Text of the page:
The Generation Game

Imagine coming to a beach at the very end of a long summer of big crowds and wild goings-on. The beach bunch is sunburned, the sand shopworn, hot, full of debris - no place for walking barefoot. You step on a bottle, and some cop cites you for littering. That's how 13ers feel, following the Boom."

The "13ers," according to a new book called "Generations" (538 pages. Morrow. $22.95), are those young Americans born between 1961 and 1981, defined here as the star-crossed 13th generation since the founding of the republic. They are the punkish part-time clerks at the video store who roll their eyes when the "Boomers" (born between 1943 and 1960) rent old Woodstock videos. They are a new "Lost Generation," convinced that "the real world is gearing up to punish them down the road."

Imagine that Samuel Eliot Morison's "An Oxford History of the American People" had been written by Gail Sheehy, author of "Passages." The subtitle, "The History of America's Future: 1584-2069," conveys the book's presumption. William Strauss and Neil Howe, both Washington policy analysts (Strauss is also the director of the Capitol Steps satirical group), have written an elaborate historical horoscope that will never withstand scholarly scrutiny. But it is also a provocative, erudite and engaging analysis of the rhythms of American life.

Strauss and Howe are themselves (need it be said?) boomers, who create their own world of arcane categories and pop theories. They divide American history into "Colonial," "Revolutionary," "Civil War," "Great Power" and "Millennial" periods. Within each period they name generations (e.g., "Transcendental," born 1792-1821, or "G.I.," born 1901 to 1924). Four distinct generational characteristics repeat themselves in order throughout American history. Thus every generation is either "Idealist" (those who made the Revolution, the Civil War, the New Deal and the 1960s' counterculture), "Reactive" (those who created governments, oil companies and the literature of the 1920s), "Civic" (James Madison and the World War II crowd) or "Adaptive" (cynical pragmatists, from Daniel Webster through Michael J. Fox).

These sequential "peer personalities" are often silly, but the book provides reams of fresh evidence that American history is indeed cyclical, as Arthur Schlesinger Jr. and others have long argued. Strauss and Howe are far more sweeping in the connections they draw between social forces separated by hundreds of years. "Like the peers of John Winthrop or Ralph Waldo Emerson, you perceive that within your circle lies a unique vision," they write of the boomers, for instance. Then they establish the connections with lots of historical and sociological data. The exercise is most original when applied to the "13ers." Finally someone has come up with a name for American youth now in their teens and 20s, the ones so belittled for not being able to find Chicago on a map. "The tag is a little Halloweenish, like the clothes they wear - and slippery, like their culture," the authors write. These kids faced twice the risk of parental divorce as a "Boomer" child in the mid-60s and three times the risk of a "Silent" child in the '50s. Only 7 percent describe their parents as "strict." The 13th generation, the most heavily incarcerated ever, will also be the first since the Gilded (born 1822-1842) to be less college-educated than its predecessors. "I got no plans. I ain't going nowhere," the authors quote singer Tracy Chapman. "So take your fast car and keep on driving."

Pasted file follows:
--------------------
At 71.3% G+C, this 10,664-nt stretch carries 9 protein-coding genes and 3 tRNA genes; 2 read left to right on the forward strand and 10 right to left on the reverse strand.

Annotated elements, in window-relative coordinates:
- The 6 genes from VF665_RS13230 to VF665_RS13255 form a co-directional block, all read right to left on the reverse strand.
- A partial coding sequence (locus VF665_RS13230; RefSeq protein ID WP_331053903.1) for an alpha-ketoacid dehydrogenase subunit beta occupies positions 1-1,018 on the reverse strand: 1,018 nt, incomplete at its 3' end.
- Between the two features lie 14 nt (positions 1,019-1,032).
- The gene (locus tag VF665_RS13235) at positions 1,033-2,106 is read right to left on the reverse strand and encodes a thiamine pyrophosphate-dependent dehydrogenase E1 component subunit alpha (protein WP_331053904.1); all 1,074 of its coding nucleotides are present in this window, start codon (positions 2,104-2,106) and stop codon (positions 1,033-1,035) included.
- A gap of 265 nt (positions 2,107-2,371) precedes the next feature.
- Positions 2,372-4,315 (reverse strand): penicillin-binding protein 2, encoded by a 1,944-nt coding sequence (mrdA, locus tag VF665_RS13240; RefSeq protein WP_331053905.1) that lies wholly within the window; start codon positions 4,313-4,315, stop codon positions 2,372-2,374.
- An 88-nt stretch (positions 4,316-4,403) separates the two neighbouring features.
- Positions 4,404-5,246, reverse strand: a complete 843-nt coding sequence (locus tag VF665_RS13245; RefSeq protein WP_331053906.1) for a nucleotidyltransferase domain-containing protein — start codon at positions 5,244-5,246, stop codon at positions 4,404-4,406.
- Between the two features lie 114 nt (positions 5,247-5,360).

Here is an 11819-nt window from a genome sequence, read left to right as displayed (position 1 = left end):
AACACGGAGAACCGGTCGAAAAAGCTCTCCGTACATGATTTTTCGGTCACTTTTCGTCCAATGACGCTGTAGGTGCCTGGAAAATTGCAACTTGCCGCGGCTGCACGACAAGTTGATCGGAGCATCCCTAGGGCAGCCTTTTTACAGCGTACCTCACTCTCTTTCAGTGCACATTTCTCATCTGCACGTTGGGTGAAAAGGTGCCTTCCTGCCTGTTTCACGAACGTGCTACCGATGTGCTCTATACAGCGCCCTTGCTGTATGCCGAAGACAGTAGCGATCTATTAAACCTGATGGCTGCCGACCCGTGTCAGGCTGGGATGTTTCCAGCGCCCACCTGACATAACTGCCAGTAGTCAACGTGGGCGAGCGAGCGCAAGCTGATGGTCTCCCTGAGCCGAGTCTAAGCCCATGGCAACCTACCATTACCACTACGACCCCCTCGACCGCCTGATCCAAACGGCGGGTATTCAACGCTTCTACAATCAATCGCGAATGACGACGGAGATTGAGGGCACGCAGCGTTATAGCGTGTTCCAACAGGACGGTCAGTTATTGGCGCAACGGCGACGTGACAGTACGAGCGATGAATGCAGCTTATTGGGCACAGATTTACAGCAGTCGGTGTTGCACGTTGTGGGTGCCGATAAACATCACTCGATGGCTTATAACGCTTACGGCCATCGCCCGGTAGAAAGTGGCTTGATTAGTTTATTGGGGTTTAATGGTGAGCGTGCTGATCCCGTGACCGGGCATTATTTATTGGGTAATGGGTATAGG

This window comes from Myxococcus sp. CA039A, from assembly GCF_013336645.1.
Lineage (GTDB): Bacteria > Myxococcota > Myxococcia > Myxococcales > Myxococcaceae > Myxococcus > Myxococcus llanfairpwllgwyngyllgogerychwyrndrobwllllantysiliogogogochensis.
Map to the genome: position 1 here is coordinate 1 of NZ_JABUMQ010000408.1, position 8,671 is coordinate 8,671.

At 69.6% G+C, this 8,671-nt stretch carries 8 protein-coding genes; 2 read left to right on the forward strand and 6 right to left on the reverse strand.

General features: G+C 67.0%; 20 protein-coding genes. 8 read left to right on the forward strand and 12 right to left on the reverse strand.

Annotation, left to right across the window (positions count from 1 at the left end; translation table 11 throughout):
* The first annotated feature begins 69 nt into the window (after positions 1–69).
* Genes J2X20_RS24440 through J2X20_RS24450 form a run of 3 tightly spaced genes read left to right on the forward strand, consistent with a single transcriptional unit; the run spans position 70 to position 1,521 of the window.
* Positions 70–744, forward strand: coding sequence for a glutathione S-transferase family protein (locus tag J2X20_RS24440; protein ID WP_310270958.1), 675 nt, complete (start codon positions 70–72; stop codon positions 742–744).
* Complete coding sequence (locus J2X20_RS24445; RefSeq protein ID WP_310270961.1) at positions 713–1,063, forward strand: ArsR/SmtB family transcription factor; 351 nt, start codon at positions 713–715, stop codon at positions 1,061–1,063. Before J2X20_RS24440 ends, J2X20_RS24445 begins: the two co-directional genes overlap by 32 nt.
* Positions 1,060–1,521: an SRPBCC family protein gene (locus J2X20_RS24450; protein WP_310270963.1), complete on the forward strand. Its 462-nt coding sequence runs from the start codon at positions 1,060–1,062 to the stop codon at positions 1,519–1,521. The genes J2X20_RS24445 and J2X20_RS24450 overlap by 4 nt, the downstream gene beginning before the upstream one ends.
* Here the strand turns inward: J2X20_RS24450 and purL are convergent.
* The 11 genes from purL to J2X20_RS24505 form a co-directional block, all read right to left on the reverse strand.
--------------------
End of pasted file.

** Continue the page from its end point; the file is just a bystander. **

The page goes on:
The generational boundaries are plainly arbitrary. The authors lump together everyone born from 1943 to 1961, a group whose two extremes have little in common. And the predictions are facile and reckless: "The same 'Can't Buy Me Love' lyric that may remind an Old Boomer of carefree self-exploration will come across to a 15-year-old in the year 2025 as a severe, even smug message of self-denial." Why? Because those teenagers of tomorrow are linked to Teddy Roosevelt's similarly "adaptive" generation of 100 years ago? Oh, please.

In their unrelenting determinism-by-birthday, Strauss and Howe deny the significance of any objective economic or international conditions in shaping generational identity; the only thing that matters is their inflexible cycle. They don't prove, for instance, that the G.I. generation would have necessarily turned out "civic" had World War II been somehow averted. And the exceptions they avoid mentioning are legion. Norman Rockwell in the "Lost" generation? Jesse Jackson in the "Silent" generation? Harry Truman in the same "reactive " boat with Tom Cruise? In real life there is plenty of selfishness among the supposedly "civic" G.I. group, and plenty of cynicism among the supposedly "idealist" baby boomers. However fun and informative, the truth about generational generalizations is that they are generally unsatisfactory.

The book views historical figures as products of their "generational cycles."

"The colonial Glorious Revolution stamped them for life as public persons, institution founders, collective builders and secular dreamers."

"Trying to make the best of a dangerous world and then getting damned for it." Twain's "The Gilded Age" "described the metal and muscle."

Scott Fitzgerald said they were marked by "the fear of poverty and the worship of success; grown up to find all gods dead."

"Frenetic, physical, slippery. These kids sensed that adults were simply not in control of themselves or the country."